The 24th Amendment to the Constitution prohibited the use of a poll tax as a means of denying any citizen the right to vote in any election for president, vice president, senators or representatives. Some states were denying voting privileges for failure to pay a poll tax.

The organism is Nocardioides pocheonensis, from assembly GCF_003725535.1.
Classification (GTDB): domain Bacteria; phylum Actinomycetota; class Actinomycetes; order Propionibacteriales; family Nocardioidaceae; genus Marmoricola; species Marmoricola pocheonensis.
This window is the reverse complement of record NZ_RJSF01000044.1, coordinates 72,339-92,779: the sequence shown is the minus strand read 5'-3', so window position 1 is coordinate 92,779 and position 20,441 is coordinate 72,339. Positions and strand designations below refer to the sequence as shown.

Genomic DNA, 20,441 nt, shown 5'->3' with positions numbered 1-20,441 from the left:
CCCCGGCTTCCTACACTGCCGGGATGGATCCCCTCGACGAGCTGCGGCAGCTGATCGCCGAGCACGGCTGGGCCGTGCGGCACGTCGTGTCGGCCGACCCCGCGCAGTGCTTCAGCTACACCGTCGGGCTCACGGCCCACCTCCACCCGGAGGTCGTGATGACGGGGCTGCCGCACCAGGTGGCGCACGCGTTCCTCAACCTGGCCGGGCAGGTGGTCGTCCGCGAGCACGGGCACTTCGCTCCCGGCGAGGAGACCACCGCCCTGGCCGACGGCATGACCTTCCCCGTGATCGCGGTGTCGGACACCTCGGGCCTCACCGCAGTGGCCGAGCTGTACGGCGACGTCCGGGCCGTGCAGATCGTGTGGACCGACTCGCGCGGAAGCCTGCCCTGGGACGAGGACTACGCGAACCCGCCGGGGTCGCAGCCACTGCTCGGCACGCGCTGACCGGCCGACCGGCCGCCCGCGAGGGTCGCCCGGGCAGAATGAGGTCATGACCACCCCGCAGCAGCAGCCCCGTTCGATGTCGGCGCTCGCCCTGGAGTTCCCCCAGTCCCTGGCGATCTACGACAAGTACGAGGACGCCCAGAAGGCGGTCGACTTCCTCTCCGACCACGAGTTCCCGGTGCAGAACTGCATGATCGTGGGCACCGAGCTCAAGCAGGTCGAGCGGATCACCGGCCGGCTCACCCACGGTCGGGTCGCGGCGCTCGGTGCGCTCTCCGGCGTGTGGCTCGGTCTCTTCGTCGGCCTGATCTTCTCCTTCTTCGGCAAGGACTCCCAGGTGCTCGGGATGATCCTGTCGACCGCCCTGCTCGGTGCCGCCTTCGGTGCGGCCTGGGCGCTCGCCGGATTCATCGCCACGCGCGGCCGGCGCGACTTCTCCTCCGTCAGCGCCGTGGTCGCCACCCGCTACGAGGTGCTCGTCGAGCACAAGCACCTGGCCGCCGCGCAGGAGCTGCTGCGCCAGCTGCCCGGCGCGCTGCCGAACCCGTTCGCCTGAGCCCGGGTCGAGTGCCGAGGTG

This practice had started in some southern states in the late 19th century as a response to the 15th Amendment giving freed slaves the right to vote. By requiring payment of a poll tax, states effectively cut poor people and blacks out of the voting process. In early 1964, the ratification of the 24th Amendment brought an end to the discrimination of the poll tax.